THE killing of about 15 passengers of the Shia community, after they were taken off the buses in the Chilas area, Diamer district, is a gruesome act of violence.

The trail of sectarian unrest dates back to the radical Islamisation policies of former military dictator Gen Zia. The sectarian monster is raising its ugly head in the country.

In Gilgit Batistan this menace emerged after the 1980s when fanatics from tribal areas, Kohistan and Diamer attacked Gilgit.

The planned and organised settlement of non-locals from tribal areas, Kohistan, Kashmir and some parts of Punjab further deteriorated the situation.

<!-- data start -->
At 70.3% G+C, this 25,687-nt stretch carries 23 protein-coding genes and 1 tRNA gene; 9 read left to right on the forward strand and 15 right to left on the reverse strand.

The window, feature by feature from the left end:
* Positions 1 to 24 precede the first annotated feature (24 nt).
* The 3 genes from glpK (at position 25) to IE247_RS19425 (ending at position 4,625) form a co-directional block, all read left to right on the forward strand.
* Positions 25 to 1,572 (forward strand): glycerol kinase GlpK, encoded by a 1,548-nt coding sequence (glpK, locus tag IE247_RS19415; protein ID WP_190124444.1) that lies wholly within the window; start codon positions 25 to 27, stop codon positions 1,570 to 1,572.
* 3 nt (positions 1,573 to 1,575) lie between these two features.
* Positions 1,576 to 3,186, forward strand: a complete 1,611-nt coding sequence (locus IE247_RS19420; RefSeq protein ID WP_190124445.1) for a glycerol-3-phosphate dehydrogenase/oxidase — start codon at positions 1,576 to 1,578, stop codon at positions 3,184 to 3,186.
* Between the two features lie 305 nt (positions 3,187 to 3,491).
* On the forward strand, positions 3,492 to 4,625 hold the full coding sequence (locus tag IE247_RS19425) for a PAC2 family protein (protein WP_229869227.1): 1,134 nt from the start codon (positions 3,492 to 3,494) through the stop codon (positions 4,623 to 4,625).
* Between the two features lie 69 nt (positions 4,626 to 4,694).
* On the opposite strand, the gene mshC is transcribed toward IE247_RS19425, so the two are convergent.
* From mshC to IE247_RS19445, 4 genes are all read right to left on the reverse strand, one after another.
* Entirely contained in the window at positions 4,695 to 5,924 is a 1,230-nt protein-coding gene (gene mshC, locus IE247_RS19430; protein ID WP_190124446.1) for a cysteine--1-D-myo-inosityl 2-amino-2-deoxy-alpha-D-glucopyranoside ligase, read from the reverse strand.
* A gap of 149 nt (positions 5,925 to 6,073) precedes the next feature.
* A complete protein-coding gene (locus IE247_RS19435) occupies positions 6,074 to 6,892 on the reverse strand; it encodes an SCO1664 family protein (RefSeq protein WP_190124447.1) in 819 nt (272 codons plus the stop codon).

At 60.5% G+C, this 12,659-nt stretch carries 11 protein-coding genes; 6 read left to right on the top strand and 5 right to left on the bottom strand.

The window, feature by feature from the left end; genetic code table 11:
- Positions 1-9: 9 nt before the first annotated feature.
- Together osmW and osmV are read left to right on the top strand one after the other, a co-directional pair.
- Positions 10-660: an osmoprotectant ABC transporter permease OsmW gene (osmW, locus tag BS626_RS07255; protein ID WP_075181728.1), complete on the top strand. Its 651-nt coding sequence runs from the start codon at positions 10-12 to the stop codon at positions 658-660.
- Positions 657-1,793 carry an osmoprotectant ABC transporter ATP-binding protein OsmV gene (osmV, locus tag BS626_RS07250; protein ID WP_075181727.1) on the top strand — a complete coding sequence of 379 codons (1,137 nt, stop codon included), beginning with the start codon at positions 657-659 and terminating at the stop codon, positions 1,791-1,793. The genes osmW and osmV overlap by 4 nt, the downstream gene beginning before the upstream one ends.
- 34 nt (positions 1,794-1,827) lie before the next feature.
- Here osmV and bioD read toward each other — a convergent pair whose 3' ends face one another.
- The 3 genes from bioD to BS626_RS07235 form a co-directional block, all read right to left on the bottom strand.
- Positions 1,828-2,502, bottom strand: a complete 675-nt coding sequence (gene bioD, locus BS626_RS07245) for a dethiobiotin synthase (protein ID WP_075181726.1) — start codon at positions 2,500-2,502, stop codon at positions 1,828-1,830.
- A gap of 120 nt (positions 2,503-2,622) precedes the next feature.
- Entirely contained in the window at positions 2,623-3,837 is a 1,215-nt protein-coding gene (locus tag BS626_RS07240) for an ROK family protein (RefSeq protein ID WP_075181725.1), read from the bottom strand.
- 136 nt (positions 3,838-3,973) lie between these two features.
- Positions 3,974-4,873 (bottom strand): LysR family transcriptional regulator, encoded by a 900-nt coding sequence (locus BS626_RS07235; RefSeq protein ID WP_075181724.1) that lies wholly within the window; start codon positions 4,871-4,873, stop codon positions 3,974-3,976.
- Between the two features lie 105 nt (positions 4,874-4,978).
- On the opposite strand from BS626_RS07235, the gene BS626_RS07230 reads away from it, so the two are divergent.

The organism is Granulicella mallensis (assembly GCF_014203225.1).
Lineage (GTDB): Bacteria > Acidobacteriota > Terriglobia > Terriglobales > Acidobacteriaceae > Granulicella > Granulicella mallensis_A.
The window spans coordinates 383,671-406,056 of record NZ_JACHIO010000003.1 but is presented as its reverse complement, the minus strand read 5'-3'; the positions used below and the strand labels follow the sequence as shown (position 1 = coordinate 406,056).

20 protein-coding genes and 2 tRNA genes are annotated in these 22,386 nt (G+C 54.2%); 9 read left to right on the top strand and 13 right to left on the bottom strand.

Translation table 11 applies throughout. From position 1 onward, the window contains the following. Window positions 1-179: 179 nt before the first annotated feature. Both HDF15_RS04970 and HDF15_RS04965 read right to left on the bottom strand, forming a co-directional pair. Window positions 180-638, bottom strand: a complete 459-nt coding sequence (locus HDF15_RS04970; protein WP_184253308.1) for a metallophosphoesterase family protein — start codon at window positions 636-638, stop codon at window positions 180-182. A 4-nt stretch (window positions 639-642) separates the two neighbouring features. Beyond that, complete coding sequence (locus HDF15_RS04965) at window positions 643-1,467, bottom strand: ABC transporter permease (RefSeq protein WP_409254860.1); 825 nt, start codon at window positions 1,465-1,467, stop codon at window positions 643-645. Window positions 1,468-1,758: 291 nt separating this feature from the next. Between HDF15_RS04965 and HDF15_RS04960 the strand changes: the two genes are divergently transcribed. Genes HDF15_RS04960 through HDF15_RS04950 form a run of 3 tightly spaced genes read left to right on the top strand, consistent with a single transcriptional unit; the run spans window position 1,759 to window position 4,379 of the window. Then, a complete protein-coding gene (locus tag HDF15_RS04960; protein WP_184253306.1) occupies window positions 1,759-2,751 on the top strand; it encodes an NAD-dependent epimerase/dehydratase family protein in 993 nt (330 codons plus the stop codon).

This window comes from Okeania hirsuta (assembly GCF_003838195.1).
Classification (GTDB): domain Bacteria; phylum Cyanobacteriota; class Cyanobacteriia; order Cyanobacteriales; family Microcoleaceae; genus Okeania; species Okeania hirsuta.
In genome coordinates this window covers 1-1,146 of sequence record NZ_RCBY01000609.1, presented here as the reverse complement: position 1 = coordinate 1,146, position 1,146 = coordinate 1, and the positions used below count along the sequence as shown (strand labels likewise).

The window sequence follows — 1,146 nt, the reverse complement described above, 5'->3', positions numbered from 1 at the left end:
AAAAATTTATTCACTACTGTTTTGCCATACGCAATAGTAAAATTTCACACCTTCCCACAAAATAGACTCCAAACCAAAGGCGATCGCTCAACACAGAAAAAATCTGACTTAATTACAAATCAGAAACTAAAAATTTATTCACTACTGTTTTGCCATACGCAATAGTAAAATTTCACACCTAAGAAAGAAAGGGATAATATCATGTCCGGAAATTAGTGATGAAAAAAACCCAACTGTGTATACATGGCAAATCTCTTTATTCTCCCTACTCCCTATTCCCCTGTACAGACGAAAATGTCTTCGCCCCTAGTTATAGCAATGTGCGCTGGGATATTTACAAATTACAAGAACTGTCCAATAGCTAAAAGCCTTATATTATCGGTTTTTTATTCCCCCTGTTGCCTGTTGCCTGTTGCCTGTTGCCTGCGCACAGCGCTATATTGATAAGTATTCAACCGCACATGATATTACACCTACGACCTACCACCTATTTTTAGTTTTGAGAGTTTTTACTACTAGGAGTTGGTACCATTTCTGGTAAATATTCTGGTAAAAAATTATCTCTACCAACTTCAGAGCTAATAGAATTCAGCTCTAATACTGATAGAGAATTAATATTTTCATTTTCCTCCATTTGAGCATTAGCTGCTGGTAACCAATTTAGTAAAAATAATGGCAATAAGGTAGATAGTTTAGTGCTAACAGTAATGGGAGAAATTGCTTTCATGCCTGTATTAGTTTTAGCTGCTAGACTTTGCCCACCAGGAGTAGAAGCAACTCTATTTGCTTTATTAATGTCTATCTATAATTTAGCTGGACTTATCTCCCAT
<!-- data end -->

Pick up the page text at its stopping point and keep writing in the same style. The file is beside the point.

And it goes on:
It totally changed the demography of the locals. In the 1990s the ratio of locals to non-locals was 4:1 but now it has been raised to 4:3.

The consecutive trail of untoward incidents and growth of unrest in GB shows that sectarianism is officially being promoted as a calibrated policy to keep people engaged in trivial issues.

Keeping in mind the sensitivity and geographical importance of GB, the divide and rule policy must be shunned, as India already claims that GB is its integral part. GB might be the second Balochistan if the grievances of this region are not entertained.